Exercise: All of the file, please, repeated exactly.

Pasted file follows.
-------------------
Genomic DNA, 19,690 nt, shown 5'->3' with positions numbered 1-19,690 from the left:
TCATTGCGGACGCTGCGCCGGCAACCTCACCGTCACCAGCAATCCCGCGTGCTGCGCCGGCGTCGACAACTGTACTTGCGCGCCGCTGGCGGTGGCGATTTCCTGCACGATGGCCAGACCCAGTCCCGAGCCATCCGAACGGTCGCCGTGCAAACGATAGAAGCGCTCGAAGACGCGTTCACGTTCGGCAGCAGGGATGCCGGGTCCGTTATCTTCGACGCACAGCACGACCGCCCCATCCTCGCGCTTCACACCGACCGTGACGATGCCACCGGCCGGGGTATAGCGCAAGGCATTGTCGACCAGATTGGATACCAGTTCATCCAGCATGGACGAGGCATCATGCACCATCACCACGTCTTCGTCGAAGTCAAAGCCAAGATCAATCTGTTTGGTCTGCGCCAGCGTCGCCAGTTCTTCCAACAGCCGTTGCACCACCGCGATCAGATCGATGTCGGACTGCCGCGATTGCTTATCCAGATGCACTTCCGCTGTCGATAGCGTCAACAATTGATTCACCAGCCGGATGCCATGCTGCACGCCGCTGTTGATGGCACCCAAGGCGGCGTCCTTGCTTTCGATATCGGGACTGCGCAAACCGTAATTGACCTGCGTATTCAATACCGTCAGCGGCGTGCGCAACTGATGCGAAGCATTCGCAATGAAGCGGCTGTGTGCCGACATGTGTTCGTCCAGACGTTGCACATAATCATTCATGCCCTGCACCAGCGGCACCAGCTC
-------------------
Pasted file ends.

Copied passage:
Genomic DNA, 19,690 nt, shown 5'->3' with positions numbered 1-19,690 from the left:
TCATTGCGGACGCTGCGCCGGCAACCTCACCGTCACCAGCAATCCCGCGTGCTGCGCCGGCGTCGACAACTGTACTTGCGCGCCGCTGGCGGTGGCGATTTCCTGCACGATGGCCAGACCCAGTCCCGAGCCATCCGAACGGTCGCCGTGCAAACGATAGAAGCGCTCGAAGACGCGTTCACGTTCGGCAGCAGGGATGCCGGGTCCGTTATCTTCGACGCACAGCACGACCGCCCCATCCTCGCGCTTCACACCGACCGTGACGATGCCACCGGCCGGGGTATAGCGCAAGGCATTGTCGACCAGATTGGATACCAGTTCATCCAGCATGGACGAGGCATCATGCACCATCACCACGTCTTCGTCGAAGTCAAAGCCAAGATCAATCTGTTTGGTCTGCGCCAGCGTCGCCAGTTCTTCCAACAGCCGTTGCACCACCGCGATCAGATCGATGTCGGACTGCCGCGATTGCTTATCCAGATGCACTTCCGCTGTCGATAGCGTCAACAATTGATTCACCAGCCGGATGCCATGCTGCACGCCGCTGTTGATGGCACCCAAGGCGGCGTCCTTGCTTTCGATATCGGGACTGCGCAAACCGTAATTGACCTGCGTATTCAATACCGTCAGCGGCGTGCGCAACTGATGCGAAGCATTCGCAATGAAGCGGCTGTGTGCCGACATGTGTTCGTCCAGACGTTGCACATAATCATTCATGCCCTGCACCAGCGGCACCAGCTC